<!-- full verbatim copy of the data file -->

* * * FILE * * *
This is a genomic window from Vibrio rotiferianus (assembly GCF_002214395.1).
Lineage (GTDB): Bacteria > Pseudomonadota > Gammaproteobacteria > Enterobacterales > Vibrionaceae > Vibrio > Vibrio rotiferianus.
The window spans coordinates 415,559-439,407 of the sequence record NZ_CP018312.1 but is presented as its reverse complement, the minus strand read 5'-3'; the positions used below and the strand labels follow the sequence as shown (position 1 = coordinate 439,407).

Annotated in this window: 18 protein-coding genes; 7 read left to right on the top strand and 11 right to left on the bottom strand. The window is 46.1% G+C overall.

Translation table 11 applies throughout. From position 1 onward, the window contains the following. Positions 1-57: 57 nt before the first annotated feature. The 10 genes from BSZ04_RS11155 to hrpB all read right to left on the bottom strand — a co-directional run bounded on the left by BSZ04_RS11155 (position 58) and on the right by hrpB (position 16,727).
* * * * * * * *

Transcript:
This is a genomic window from Vibrio rotiferianus (assembly GCF_002214395.1).
Lineage (GTDB): Bacteria > Pseudomonadota > Gammaproteobacteria > Enterobacterales > Vibrionaceae > Vibrio > Vibrio rotiferianus.
The window spans coordinates 415,559-439,407 of the sequence record NZ_CP018312.1 but is presented as its reverse complement, the minus strand read 5'-3'; the positions used below and the strand labels follow the sequence as shown (position 1 = coordinate 439,407).

Annotated in this window: 18 protein-coding genes; 7 read left to right on the top strand and 11 right to left on the bottom strand. The window is 46.1% G+C overall.

Translation table 11 applies throughout. From position 1 onward, the window contains the following. Positions 1-57: 57 nt before the first annotated feature. The 10 genes from BSZ04_RS11155 to hrpB all read right to left on the bottom strand — a co-directional run bounded on the left by BSZ04_RS11155 (position 58) and on the right by hrpB (position 16,727).